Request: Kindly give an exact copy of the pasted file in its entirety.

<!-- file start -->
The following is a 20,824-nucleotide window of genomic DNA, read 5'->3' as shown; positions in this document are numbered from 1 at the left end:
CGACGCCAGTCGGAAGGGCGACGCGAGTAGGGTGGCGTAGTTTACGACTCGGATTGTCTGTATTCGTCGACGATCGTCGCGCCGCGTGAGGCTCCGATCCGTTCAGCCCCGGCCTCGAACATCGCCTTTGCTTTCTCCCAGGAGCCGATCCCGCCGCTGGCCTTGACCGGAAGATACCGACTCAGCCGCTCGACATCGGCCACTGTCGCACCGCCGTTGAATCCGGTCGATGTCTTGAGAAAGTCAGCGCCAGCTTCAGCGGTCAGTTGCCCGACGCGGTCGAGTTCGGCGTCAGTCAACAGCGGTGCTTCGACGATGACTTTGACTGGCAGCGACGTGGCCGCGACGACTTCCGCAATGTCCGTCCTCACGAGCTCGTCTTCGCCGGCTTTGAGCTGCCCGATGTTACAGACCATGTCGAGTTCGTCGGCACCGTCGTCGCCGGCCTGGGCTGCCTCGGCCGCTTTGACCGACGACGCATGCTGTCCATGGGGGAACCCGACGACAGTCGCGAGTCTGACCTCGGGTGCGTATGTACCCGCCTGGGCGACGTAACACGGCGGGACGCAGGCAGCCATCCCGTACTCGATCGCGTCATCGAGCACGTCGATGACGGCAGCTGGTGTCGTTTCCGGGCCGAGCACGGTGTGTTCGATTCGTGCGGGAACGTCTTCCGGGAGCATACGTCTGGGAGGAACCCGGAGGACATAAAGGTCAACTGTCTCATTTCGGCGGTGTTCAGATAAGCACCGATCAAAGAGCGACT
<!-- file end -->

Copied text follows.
The following is a 20,824-nucleotide window of genomic DNA, read 5'->3' as shown; positions in this document are numbered from 1 at the left end:
CGACGCCAGTCGGAAGGGCGACGCGAGTAGGGTGGCGTAGTTTACGACTCGGATTGTCTGTATTCGTCGACGATCGTCGCGCCGCGTGAGGCTCCGATCCGTTCAGCCCCGGCCTCGAACATCGCCTTTGCTTTCTCCCAGGAGCCGATCCCGCCGCTGGCCTTGACCGGAAGATACCGACTCAGCCGCTCGACATCGGCCACTGTCGCACCGCCGTTGAATCCGGTCGATGTCTTGAGAAAGTCAGCGCCAGCTTCAGCGGTCAGTTGCCCGACGCGGTCGAGTTCGGCGTCAGTCAACAGCGGTGCTTCGACGATGACTTTGACTGGCAGCGACGTGGCCGCGACGACTTCCGCAATGTCCGTCCTCACGAGCTCGTCTTCGCCGGCTTTGAGCTGCCCGATGTTACAGACCATGTCGAGTTCGTCGGCACCGTCGTCGCCGGCCTGGGCTGCCTCGGCCGCTTTGACCGACGACGCATGCTGTCCATGGGGGAACCCGACGACAGTCGCGAGTCTGACCTCGGGTGCGTATGTACCCGCCTGGGCGACGTAACACGGCGGGACGCAGGCAGCCATCCCGTACTCGATCGCGTCATCGAGCACGTCGATGACGGCAGCTGGTGTCGTTTCCGGGCCGAGCACGGTGTGTTCGATTCGTGCGGGAACGTCTTCCGGGAGCATACGTCTGGGAGGAACCCGGAGGACATAAAGGTCAACTGTCTCATTTCGGCGGTGTTCAGATAAGCACCGATCAAAGAGCGACT